Digital Trace Data Collection for Social Media Effects Research: APIs, Data Donation, and (Screen) Tracking

Jakob Ohme, Theo Araujo, Laura Boeschoten, Deen Freelon, Nilam Ram, Byron B. Reeves, Thomas N. Robinson

Communication Methods and Measures

Digital Infrastructures, Mis/Disinformation

Digital Trace Data, Methods, Social Media

Digital trace data can change the study of misinformation, algorithmic bias, and well-being.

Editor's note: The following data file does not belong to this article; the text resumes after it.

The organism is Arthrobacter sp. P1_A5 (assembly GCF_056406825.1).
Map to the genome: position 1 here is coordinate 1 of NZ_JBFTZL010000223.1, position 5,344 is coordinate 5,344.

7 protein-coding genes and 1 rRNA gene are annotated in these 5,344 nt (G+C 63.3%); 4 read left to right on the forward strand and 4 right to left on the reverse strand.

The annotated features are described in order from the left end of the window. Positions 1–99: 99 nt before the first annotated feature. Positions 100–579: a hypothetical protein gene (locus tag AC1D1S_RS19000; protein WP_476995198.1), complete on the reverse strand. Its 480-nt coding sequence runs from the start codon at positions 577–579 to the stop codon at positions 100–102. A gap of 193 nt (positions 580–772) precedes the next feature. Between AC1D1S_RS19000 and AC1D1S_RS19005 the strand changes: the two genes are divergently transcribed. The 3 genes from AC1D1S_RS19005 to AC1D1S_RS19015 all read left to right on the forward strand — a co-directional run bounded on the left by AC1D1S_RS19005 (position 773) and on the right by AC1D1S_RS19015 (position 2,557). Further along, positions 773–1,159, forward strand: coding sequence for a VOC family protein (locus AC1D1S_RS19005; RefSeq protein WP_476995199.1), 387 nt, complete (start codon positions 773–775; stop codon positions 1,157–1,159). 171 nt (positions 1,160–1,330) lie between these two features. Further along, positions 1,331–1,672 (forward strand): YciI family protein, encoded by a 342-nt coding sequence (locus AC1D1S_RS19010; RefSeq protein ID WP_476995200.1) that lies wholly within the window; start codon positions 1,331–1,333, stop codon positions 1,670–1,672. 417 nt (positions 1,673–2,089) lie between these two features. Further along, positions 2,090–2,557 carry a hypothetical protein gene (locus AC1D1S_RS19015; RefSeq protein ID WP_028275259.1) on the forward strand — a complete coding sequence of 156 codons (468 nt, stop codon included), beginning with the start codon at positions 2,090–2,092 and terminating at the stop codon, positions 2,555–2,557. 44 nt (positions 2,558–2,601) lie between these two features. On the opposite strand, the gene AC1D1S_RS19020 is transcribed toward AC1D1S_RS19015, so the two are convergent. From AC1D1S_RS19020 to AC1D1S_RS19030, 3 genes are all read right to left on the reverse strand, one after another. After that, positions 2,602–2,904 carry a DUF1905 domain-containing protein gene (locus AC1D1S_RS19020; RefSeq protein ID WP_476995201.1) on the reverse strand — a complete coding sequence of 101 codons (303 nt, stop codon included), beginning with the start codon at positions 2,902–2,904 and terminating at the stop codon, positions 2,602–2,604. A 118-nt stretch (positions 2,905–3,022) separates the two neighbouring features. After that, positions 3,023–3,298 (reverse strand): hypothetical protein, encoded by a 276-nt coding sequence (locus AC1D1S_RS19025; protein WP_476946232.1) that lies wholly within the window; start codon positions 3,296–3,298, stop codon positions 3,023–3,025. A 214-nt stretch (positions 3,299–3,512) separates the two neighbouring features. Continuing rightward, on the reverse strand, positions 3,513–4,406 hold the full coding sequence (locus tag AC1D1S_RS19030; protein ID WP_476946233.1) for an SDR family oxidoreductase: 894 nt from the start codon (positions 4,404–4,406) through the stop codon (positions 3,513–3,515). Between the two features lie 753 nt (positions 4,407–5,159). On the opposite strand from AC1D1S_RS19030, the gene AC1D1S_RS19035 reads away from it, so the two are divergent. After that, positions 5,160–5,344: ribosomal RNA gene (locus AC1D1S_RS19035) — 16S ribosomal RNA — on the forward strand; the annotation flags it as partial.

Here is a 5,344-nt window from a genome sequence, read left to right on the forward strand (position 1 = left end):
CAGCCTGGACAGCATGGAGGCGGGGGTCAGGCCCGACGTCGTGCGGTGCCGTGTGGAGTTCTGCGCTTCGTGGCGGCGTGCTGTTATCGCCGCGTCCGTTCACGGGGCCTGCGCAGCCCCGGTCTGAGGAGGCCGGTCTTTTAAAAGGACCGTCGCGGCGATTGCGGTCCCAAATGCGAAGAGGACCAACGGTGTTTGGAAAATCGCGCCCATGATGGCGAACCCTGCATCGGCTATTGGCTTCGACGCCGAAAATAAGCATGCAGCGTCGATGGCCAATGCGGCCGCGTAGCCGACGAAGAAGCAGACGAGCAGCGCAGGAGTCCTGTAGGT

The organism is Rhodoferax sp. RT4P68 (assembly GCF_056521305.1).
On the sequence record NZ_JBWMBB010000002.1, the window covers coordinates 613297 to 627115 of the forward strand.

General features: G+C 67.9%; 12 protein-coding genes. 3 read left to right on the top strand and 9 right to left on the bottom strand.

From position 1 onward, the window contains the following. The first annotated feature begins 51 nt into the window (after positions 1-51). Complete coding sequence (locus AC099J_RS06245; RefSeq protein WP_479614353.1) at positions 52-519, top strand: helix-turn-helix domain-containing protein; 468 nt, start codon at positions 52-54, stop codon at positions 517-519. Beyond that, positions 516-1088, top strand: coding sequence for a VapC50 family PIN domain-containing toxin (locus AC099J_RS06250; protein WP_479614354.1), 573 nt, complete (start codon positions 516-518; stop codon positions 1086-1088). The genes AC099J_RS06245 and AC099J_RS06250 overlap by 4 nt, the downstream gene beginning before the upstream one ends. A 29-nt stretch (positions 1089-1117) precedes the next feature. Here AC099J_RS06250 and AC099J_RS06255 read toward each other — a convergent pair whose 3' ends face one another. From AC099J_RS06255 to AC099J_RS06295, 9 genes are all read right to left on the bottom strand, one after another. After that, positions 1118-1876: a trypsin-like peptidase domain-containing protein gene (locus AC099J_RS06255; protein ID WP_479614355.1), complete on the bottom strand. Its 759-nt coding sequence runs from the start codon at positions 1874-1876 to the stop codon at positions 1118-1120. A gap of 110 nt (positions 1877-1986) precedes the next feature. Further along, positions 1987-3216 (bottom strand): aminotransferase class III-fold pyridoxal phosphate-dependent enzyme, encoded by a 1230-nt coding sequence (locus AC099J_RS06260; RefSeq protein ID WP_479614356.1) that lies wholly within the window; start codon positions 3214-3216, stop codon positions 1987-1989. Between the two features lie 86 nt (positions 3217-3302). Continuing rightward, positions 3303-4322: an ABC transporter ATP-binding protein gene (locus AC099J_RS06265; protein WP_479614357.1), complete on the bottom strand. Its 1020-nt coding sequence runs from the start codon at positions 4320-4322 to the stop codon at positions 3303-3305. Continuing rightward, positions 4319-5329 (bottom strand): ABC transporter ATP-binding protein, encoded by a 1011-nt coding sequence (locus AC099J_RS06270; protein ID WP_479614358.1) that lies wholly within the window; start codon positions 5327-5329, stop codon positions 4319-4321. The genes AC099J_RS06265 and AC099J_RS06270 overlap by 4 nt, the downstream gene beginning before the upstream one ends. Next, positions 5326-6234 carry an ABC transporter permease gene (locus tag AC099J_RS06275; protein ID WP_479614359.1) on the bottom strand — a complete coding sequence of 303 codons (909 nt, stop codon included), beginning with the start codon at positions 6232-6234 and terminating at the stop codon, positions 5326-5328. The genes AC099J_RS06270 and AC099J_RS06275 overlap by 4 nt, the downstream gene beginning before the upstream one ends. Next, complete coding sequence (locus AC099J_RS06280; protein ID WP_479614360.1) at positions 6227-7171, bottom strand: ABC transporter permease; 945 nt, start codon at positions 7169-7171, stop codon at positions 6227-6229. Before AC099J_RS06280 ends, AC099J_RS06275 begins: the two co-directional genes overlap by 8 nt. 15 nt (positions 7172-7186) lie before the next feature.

In this coauthored article, Deen Freelon joins with scholars across the United States and the Netherlands to discuss methods of digital trace data collection and measurement. Digital trace data (or DTD) are the tracks we leave in the snow of the digital spaces we occupy (e.g., cookies in your browser after an online shopping spree or the log data tracked by social media platforms). Although we commonly think of these kinds of data as privacy violations, they are also an opportunity for researchers to overcome the known limitations of platform-centric and user-centric approaches. Of course, collecting this data, organizing, analyzing, and measuring it in meaningful ways comes with its own challenges. Read on for an in-depth deep dive into the best practices for using DTD.